While it has been a public secret at the clinic for some time, we here at Zhou Wellness are more than a little excited to finally announce our therapeutic massage services! As our wellness family knows, we are nothing but committed to the health and wellbeing of those who walk through our plant-bordered front door. This includes offering services such as acupuncture, acupressure, herbs, and dietary recommendations, and warm greetings from our beloved goldendoodle, Bagel.
But what exactly is a “therapeutic” massage? How does it differ from relaxation styles of massage frequently found in spas, and what about it lends itself so well to our practice? To answer, let us take a quick tour to the past. May we suggest settling in with a cup of tea for the duration of this article?
We start no less than 5,000 years ago, on the ancient shores of India. Boasting the world’s oldest medical system, Ayurveda: India’s premier holistic medical science, utilizes herbs, lifestyle medicine, diet and massage therapy to treat a variety of ailments: from injuries to pathological sickness, and everything in-between. Abhyanga, as their modality of massage is called, uses liberal amounts of warmed, herbally-medicated oil to soak in through the skin, along with repetitive strokes to the major limbs of the body and abdomen, administered by a certified practitioner. Its indications are broad, prescribed for not only sore muscles, but impaired organ function and digestive upsets as well.
Moving east and skipping ahead to roughly 489 BC, Thailand’s Thai Yoga Massage modality was born. Said to be the product of Jivaka Komarabhacca, friend and physician to the Buddha himself, Thai yoga massage functions as its name suggests, using practitioner-assisted yoga postures to stretch, twist, and rejuvenate the body. It is frequently used today to address sports and work injuries, chronic pain, and dampened immune systems.
Heading north and a tad more recent, China’s holistic medical system, dating back 2,200 years and known today as TCM, similarly utilizes massage in its therapeutic practices. Alongside cupping, gua sha, and the elegance of needles, most acupuncturists worth their salt will be trained in “Tuina”, otherwise known as Chinese medical acupressure. No oil here, folks; this vigorous method keeps the clothes on and favors passive range of motion and acupoint stimulation via manual pressure. Tuina is used today to treat ailments such as frozen shoulder, sciatica, whiplash, and more. (note: given its age, China’s holistic medical field exists in numerous branches today.
Chief among these modalities are Traditional Chinese Medicine, TCM; Classical Chinese Medicine, CCM, and Five Element Theory. This small list is only an example and not a complete index of the many other lineages currently in existence).
Modern therapeutic massage takes the foundations of these bodywork modalities and many others around the world to address issues both acute and chronic. Below is a list of uses and benefits. This list is by no means all-inclusive.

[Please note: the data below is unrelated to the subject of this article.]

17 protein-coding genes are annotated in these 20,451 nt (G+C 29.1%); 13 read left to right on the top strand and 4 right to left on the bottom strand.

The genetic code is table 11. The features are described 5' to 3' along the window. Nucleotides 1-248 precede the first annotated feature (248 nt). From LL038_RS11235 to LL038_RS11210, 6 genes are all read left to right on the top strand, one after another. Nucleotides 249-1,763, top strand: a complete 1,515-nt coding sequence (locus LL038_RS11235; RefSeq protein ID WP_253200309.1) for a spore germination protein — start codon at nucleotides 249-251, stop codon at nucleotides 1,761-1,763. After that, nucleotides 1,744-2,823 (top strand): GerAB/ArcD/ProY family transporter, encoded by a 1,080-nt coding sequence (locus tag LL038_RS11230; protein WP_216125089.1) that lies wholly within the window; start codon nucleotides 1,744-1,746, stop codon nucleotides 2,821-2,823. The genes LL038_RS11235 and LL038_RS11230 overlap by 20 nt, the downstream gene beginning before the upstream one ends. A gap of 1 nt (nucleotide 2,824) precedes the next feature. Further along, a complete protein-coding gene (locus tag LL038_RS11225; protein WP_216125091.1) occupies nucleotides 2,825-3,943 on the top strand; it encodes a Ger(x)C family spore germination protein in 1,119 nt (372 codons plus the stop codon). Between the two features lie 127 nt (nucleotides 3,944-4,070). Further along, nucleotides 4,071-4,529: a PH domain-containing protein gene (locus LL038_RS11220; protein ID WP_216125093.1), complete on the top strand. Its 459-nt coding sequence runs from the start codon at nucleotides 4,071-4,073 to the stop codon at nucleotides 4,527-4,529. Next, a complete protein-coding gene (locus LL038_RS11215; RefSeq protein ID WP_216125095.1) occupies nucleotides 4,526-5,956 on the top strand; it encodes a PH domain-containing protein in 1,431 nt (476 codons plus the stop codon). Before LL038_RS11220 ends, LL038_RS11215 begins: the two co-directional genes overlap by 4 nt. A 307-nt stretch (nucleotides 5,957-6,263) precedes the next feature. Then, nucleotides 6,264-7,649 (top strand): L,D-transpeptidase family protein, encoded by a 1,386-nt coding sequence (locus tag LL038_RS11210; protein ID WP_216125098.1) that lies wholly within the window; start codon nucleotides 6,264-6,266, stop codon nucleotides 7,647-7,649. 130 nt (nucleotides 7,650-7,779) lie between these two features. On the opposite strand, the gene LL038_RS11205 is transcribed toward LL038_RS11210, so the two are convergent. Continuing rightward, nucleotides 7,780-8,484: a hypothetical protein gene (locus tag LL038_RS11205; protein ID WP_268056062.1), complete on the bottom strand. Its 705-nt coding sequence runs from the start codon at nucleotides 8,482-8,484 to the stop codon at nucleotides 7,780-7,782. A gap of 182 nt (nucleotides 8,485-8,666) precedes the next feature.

Uses and benefits of Therapeutic Massage
– Auto injuries
– Carpal Tunnel Syndrome
– Fertility, prenatal care, and labor induction
– Muscle cramps
– Frozen shoulder and other inhibited range of motion
– High blood pressure
– Work/sports-related injuries
– Plantar fasciitis
– Digestive upsets
– Anxiety, depression, and insomnia
– Postoperative care
– Temporomandibular (TMJ) disorders, and much more!
One can see what has us so thrilled to include this incredible modality in our practice.
“Therapeutic massage works similarly to the Swedish-style of massage in that it utilizes oil and repetitive strokes. Where they start to differ is in their goals and methods. Swedish aims to relax the body and provide a comforting environment for the client to unwind. It’s a beautiful modality. Therapeutic massage can also comfort the patient, but its goals are to resolve an issue. It uses passive and active range of motion, deep tissue, acupressure, myofascial release and… just, so much more to release major knots in the body and thaw out frozen joints. I recently utilized hot stones, passive range of motion and tuina to work out a patient’s frozen shoulder. In one session his range went from about sixty percent to ninety. The issue was his teres minor, that little muscle that joints the armpit to the latissimus dorsi. I warmed the tense muscle with a few of my hot stones, then went in with my thumb to break up the crystallized tissue. I won’t lie, he was hardly my biggest fan during the session, but the results speak for themselves. Does that answer the question? It’s hard to explain. Just try it!”
We certainly have! All of us here at the clinic have tested our massage therapists with our own aches and pains to ensure that who we entrust you to truly has the magic touch. Selfless of us, we know.
Those who commit themselves to receiving care from our staff deserve nothing less than the best we can offer, and it is for this reason that we include therapeutic massage in our list of services. We are here for you, for your wellbeing and enduring wellness. We are proud to include massage therapy as a holistic healing art alongside our wonderful acupuncture and herbal treatments, and hope it serves you well.
In love and health,
LMT Nathalie Aguirre